Keith Jackson, who was widely regarded by several generations as the voice synonymous with college football, has died. He was 89.
Jackson died on Friday night, according to media reports.
The Georgia-born Jackson’s folksy voice and colorful expressions made him a popular play-by-play personality among college football fans.
Jackson was best known for his signature phrase “Whoa, Nellie” as well as “big uglies” in reference to offensive linemen and holding the second syllable in the word “fumble.” He is also credited with nicknaming the Rose Bowl as “The Granddaddy of Them All” as well as christening Michigan Stadium with its “Big House” moniker.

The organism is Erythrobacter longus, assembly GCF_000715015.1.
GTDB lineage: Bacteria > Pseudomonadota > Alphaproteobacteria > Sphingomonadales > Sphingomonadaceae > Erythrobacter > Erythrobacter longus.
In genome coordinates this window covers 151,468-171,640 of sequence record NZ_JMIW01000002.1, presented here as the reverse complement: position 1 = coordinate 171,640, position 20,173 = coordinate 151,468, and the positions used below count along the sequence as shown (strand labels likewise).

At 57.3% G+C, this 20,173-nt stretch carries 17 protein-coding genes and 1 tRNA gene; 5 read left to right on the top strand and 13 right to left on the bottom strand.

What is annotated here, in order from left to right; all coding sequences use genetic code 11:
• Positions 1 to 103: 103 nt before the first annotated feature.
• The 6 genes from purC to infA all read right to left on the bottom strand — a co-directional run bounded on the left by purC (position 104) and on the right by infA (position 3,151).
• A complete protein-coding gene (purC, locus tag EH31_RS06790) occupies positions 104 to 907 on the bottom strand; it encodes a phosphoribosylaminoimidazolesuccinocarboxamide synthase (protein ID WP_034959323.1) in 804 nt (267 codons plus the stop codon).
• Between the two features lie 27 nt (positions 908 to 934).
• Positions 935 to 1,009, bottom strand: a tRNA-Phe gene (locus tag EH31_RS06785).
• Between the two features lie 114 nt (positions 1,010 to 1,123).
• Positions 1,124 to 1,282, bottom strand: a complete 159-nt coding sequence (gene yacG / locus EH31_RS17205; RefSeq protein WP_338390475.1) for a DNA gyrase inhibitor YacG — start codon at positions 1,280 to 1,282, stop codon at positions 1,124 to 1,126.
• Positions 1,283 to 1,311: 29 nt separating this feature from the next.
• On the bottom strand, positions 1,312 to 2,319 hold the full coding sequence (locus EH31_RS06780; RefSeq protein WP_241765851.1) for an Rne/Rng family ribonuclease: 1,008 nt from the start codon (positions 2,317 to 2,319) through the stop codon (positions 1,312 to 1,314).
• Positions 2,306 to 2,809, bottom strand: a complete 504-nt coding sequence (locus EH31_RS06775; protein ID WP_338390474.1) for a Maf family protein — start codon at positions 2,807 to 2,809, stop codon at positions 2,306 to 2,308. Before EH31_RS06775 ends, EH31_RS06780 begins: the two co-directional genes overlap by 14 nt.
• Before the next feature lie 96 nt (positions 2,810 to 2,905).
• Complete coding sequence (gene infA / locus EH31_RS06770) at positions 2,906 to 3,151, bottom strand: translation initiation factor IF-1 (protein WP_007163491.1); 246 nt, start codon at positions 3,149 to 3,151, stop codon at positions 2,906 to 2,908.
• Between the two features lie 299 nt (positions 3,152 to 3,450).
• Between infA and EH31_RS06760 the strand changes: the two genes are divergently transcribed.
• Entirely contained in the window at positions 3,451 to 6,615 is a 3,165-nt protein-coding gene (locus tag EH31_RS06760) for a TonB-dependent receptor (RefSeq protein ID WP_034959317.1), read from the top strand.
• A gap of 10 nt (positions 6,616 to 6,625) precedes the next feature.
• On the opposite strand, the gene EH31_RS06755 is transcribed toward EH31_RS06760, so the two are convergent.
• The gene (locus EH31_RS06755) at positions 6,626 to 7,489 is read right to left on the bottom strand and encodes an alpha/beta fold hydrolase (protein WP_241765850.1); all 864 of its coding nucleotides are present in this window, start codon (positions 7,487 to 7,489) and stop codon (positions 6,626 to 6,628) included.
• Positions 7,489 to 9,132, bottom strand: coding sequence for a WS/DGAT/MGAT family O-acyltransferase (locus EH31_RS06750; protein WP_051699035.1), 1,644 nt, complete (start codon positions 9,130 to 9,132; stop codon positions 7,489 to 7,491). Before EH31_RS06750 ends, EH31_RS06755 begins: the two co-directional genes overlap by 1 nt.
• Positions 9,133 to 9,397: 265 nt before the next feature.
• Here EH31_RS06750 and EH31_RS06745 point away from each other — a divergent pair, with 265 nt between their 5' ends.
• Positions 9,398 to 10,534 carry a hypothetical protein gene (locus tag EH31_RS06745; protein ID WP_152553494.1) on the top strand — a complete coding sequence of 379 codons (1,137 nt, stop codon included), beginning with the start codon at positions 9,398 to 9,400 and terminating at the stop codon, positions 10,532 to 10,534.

Jackson began his broadcasting career on the radio in 1952 by calling a Washington State vs. Stanford game. He went on to call national college football games for ABC Sports from 1966-2006 in addition to providing the voice for Monday Night Football in the NFL in 1970. Jackson also worked with games involving Major League Baseball and the NBA as well as events such as PGA Tour golf, the Olympics, boxing and auto racing.
Although versatile, it was college football for which Jackson was best known.
Jackson initially announced his retirement from college football play-by-play responsibilities after the 1998 season, but stayed on with ABC Sports before walking away in May 2006.
The National Sportswriters and Sportscasters Association named him the National Sportscaster of the Year five times, among other honors.
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